This oil painting is of an area that inspires many of my landscapes, the Brecon Beacons in Mid Wales.
Unlike most of my other landscape paintings of the Beacons which paint areas of the Black Mountains, this painting is on the opposite side of the central Brecon Beacons from the Black Mountains, in an area called, somewhat confusingly, the Black Mountain.
The Black Mountains are more rural and more farmland dotted whereas parts of the Black Mountain are quite desolate and coarse in their moorland bleakness. One area seems generally more cultivated compared to the wildness of the other. This is why I love both in different ways. I love the Carmarthen Fan as this is more wild and unkempt although this soon gives way to the farm lands and patchworked fields like the other side of the central Beacons, as the earthy colours of agricultural Carmarthenshire also slide down the sides of these great glaciated monuments and into the the dim distance as they do on the other side too.
I love to convey some of this “giving way” to this naturally quilted farm land from these hard glaciated rocks of the Black Mountain in this painting. From the sandy fair illusion of softness in the far heights to the lush fruity colours in the near distance. I have also attempted to show the wondrous movement of clouds one experiences throughout the Brecon Beacons too, rolling their awesome way like herds of fluffy sky giants, tickling the tips of hills and caressing scarred ridges as they go. The movement of these ever-changing clouds over hills and mountains produces this amazing silverly grey light that when illuminated by the peeping, fleeting sun makes everything more more clear and the depth of perception much deeper.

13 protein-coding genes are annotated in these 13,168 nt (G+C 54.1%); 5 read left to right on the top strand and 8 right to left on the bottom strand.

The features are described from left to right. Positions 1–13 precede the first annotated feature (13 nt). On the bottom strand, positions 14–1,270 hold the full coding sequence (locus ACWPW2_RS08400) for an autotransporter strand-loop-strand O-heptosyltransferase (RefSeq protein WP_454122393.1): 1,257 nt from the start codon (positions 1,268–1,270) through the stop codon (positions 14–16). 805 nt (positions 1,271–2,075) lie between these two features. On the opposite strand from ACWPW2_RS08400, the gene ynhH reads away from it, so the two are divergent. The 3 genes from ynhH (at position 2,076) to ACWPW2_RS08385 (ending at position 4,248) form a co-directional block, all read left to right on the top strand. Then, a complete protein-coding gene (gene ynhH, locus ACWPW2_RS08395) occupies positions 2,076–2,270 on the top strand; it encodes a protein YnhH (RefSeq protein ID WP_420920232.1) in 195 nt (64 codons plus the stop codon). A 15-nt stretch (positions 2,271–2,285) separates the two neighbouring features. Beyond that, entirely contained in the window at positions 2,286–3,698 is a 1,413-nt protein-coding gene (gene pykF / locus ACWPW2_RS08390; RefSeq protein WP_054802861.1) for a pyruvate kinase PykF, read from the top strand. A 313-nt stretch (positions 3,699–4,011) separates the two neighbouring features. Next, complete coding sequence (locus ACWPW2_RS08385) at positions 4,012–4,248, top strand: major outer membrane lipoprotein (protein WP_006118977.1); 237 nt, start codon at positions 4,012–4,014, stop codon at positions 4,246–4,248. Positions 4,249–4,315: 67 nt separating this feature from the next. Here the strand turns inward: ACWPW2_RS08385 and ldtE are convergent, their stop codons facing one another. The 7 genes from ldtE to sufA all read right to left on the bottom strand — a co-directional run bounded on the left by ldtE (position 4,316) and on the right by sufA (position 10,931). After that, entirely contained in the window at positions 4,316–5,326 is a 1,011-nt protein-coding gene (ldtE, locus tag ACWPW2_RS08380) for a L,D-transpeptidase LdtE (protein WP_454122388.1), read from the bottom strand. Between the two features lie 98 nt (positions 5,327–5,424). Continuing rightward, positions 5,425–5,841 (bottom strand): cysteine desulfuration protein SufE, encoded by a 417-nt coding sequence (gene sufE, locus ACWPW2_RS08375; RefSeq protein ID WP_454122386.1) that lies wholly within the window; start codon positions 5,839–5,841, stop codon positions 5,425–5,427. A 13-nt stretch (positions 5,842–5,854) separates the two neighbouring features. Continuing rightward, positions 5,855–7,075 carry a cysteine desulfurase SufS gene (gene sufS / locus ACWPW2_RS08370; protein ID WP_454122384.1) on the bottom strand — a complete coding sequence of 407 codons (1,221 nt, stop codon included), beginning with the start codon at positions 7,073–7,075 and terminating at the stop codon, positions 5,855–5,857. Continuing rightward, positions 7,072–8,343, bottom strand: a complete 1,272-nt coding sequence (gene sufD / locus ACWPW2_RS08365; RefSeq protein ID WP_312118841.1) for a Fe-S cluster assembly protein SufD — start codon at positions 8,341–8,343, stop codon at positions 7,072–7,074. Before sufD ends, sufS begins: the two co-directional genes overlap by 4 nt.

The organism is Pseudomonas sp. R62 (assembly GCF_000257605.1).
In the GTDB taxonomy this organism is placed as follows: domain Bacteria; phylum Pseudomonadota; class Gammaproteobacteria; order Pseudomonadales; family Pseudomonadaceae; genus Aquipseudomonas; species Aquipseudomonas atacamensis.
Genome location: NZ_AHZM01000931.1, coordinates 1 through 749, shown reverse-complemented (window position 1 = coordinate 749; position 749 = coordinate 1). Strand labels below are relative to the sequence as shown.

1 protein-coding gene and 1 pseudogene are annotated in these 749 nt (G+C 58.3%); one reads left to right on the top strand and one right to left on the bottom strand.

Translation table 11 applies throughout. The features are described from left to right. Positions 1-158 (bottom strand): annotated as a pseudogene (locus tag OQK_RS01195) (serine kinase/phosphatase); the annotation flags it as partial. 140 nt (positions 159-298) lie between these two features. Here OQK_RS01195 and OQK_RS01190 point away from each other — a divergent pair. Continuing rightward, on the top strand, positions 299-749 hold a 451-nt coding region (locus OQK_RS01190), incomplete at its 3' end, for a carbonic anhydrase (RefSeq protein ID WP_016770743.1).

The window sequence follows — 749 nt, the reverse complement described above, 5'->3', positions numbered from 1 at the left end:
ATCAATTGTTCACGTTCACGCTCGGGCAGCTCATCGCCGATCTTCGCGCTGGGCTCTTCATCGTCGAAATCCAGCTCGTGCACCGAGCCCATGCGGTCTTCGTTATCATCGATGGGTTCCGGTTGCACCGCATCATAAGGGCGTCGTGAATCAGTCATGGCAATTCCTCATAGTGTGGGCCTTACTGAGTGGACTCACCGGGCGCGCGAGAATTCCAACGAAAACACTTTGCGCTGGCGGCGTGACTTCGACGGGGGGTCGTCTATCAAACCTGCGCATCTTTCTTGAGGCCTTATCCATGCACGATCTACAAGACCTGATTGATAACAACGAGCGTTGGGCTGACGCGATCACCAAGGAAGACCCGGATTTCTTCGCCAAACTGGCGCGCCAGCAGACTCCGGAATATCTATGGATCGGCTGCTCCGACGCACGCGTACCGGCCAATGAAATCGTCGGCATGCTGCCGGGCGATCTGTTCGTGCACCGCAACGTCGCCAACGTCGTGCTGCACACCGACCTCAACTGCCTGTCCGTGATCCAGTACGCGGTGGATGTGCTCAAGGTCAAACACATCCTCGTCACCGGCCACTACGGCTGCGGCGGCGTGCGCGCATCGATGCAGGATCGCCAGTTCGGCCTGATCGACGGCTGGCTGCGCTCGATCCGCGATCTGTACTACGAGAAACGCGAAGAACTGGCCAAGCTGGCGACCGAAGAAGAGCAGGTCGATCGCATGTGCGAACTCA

It appears to hold everything in is wrapped clear focus. Almost magnifies the clarity of our onlooking vision. This makes the foreground colours deepen and seem more rich. It is a particular feature of upland Welsh areas, this brilliant luminescent light. Always changing and bestowing it’s chromatic good fortune on whatever it traverses.
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